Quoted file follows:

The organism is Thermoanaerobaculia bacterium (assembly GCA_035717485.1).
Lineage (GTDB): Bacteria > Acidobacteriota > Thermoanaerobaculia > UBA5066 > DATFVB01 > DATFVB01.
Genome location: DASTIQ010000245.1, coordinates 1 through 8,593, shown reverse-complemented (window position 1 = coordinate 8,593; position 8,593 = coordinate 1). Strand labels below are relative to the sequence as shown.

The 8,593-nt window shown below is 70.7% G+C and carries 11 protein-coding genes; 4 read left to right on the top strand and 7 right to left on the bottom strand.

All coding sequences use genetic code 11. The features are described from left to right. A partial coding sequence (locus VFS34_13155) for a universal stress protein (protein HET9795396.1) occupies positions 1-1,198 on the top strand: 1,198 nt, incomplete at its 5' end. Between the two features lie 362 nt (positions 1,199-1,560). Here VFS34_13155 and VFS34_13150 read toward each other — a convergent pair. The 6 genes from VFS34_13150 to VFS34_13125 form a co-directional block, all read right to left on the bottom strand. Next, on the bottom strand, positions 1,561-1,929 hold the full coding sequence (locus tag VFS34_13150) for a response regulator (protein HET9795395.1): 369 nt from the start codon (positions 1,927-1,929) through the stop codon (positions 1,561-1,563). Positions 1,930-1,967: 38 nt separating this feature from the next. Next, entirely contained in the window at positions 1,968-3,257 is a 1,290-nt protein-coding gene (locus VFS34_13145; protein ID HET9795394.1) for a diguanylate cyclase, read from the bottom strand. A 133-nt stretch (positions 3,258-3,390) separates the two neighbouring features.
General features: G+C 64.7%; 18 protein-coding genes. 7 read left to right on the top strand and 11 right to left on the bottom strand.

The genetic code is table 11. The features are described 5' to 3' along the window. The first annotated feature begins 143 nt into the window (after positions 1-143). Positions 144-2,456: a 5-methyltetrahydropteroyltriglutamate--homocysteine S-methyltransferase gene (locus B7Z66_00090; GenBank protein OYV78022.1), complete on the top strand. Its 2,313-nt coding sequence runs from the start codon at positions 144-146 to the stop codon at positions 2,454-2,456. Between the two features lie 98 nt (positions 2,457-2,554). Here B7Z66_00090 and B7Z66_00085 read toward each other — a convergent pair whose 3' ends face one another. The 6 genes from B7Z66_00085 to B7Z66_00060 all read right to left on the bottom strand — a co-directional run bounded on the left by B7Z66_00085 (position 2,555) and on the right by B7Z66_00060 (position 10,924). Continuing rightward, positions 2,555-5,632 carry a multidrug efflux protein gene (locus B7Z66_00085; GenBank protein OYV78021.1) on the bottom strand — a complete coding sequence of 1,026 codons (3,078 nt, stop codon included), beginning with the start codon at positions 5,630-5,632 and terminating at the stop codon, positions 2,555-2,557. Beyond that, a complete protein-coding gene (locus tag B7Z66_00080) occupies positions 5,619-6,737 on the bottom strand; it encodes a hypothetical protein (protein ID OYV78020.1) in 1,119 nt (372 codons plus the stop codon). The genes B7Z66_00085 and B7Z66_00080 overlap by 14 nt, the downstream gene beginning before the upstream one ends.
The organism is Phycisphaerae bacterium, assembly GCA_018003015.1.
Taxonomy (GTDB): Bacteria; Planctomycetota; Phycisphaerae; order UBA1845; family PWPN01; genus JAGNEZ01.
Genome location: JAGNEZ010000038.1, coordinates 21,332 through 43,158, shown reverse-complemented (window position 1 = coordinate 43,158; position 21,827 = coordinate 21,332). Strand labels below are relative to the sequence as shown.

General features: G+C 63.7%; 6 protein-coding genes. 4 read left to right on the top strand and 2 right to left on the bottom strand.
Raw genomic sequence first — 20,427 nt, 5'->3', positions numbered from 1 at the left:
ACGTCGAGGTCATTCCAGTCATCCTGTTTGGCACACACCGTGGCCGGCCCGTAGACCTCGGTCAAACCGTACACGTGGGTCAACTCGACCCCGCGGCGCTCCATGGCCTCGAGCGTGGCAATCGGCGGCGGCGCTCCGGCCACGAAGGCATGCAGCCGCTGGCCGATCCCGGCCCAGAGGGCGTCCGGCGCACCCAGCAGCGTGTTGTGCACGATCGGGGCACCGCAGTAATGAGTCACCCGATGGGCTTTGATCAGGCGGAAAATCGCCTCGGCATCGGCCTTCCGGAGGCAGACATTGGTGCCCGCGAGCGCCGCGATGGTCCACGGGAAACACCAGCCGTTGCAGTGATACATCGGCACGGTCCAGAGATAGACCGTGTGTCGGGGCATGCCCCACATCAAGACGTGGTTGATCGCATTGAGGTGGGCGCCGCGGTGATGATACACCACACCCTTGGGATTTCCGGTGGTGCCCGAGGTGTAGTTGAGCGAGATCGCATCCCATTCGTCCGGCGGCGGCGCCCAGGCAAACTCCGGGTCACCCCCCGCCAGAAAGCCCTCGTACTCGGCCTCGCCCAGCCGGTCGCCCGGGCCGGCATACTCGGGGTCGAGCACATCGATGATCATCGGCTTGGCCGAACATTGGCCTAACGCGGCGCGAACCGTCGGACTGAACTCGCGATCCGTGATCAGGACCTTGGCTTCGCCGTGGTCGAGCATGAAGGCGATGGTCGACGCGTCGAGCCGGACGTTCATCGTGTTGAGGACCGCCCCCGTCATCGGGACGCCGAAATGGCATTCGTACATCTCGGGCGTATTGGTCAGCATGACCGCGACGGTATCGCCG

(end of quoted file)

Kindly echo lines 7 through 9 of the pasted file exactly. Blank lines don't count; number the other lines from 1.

The genetic code is table 11. The features are described 5' to 3' along the window. The first annotated feature begins 143 nt into the window (after positions 1-143). Positions 144-2,456: a 5-methyltetrahydropteroyltriglutamate--homocysteine S-methyltransferase gene (locus B7Z66_00090; GenBank protein OYV78022.1), complete on the top strand. Its 2,313-nt coding sequence runs from the start codon at positions 144-146 to the stop codon at positions 2,454-2,456. Between the two features lie 98 nt (positions 2,457-2,554). Here B7Z66_00090 and B7Z66_00085 read toward each other — a convergent pair whose 3' ends face one another. The 6 genes from B7Z66_00085 to B7Z66_00060 all read right to left on the bottom strand — a co-directional run bounded on the left by B7Z66_00085 (position 2,555) and on the right by B7Z66_00060 (position 10,924). Continuing rightward, positions 2,555-5,632 carry a multidrug efflux protein gene (locus B7Z66_00085; GenBank protein OYV78021.1) on the bottom strand — a complete coding sequence of 1,026 codons (3,078 nt, stop codon included), beginning with the start codon at positions 5,630-5,632 and terminating at the stop codon, positions 2,555-2,557. Beyond that, a complete protein-coding gene (locus tag B7Z66_00080) occupies positions 5,619-6,737 on the bottom strand; it encodes a hypothetical protein (protein ID OYV78020.1) in 1,119 nt (372 codons plus the stop codon). The genes B7Z66_00085 and B7Z66_00080 overlap by 14 nt, the downstream gene beginning before the upstream one ends.
The organism is Phycisphaerae bacterium, assembly GCA_018003015.1.
Taxonomy (GTDB): Bacteria; Planctomycetota; Phycisphaerae; order UBA1845; family PWPN01; genus JAGNEZ01.